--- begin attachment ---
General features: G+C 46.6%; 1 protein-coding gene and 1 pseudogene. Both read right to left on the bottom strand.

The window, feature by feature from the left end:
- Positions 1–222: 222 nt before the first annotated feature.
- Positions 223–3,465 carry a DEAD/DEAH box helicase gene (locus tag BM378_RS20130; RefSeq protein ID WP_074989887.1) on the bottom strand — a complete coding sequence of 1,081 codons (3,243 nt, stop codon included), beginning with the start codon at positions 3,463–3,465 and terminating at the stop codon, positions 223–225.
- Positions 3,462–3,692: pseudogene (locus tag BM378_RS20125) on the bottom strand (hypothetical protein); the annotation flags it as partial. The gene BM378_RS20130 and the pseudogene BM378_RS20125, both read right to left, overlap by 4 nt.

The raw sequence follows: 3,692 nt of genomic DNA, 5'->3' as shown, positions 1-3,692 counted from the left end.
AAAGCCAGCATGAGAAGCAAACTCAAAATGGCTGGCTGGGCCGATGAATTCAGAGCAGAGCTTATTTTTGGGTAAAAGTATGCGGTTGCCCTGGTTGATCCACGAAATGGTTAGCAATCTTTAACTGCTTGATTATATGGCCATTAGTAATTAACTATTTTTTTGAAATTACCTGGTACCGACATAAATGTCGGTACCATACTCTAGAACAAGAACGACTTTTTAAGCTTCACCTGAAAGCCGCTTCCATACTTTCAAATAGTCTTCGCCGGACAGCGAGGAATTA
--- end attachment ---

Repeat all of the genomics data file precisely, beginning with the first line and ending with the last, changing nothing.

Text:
General features: G+C 46.6%; 1 protein-coding gene and 1 pseudogene. Both read right to left on the bottom strand.

The window, feature by feature from the left end:
- Positions 1–222: 222 nt before the first annotated feature.
- Positions 223–3,465 carry a DEAD/DEAH box helicase gene (locus tag BM378_RS20130; RefSeq protein ID WP_074989887.1) on the bottom strand — a complete coding sequence of 1,081 codons (3,243 nt, stop codon included), beginning with the start codon at positions 3,463–3,465 and terminating at the stop codon, positions 223–225.
- Positions 3,462–3,692: pseudogene (locus tag BM378_RS20125) on the bottom strand (hypothetical protein); the annotation flags it as partial. The gene BM378_RS20130 and the pseudogene BM378_RS20125, both read right to left, overlap by 4 nt.

The raw sequence follows: 3,692 nt of genomic DNA, 5'->3' as shown, positions 1-3,692 counted from the left end.
AAAGCCAGCATGAGAAGCAAACTCAAAATGGCTGGCTGGGCCGATGAATTCAGAGCAGAGCTTATTTTTGGGTAAAAGTATGCGGTTGCCCTGGTTGATCCACGAAATGGTTAGCAATCTTTAACTGCTTGATTATATGGCCATTAGTAATTAACTATTTTTTTGAAATTACCTGGTACCGACATAAATGTCGGTACCATACTCTAGAACAAGAACGACTTTTTAAGCTTCACCTGAAAGCCGCTTCCATACTTTCAAATAGTCTTCGCCGGACAGCGAGGAATTA